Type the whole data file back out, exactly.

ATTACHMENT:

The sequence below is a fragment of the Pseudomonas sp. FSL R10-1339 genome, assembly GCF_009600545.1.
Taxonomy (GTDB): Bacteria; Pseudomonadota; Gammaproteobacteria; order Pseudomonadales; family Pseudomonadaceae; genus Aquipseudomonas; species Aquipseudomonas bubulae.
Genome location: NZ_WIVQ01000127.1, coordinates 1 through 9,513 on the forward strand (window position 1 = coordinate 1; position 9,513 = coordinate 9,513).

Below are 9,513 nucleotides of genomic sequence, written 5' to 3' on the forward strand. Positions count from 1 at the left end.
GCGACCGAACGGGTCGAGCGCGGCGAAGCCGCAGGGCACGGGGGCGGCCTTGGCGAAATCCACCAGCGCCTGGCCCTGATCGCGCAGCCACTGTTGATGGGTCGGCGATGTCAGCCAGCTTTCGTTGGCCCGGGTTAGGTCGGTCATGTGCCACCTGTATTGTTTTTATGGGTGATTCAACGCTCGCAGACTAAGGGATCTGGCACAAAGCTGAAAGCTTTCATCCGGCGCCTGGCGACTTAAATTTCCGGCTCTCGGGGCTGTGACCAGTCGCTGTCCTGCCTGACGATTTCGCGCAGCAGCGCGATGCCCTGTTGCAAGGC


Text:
The sequence below is a fragment of the Pseudomonas sp. FSL R10-1339 genome, assembly GCF_009600545.1.
Taxonomy (GTDB): Bacteria; Pseudomonadota; Gammaproteobacteria; order Pseudomonadales; family Pseudomonadaceae; genus Aquipseudomonas; species Aquipseudomonas bubulae.
Genome location: NZ_WIVQ01000127.1, coordinates 1 through 9,513 on the forward strand (window position 1 = coordinate 1; position 9,513 = coordinate 9,513).

Below are 9,513 nucleotides of genomic sequence, written 5' to 3' on the forward strand. Positions count from 1 at the left end.
GCGACCGAACGGGTCGAGCGCGGCGAAGCCGCAGGGCACGGGGGCGGCCTTGGCGAAATCCACCAGCGCCTGGCCCTGATCGCGCAGCCACTGTTGATGGGTCGGCGATGTCAGCCAGCTTTCGTTGGCCCGGGTTAGGTCGGTCATGTGCCACCTGTATTGTTTTTATGGGTGATTCAACGCTCGCAGACTAAGGGATCTGGCACAAAGCTGAAAGCTTTCATCCGGCGCCTGGCGACTTAAATTTCCGGCTCTCGGGGCTGTGACCAGTCGCTGTCCTGCCTGACGATTTCGCGCAGCAGCGCGATGCCCTGTTGCAAGGC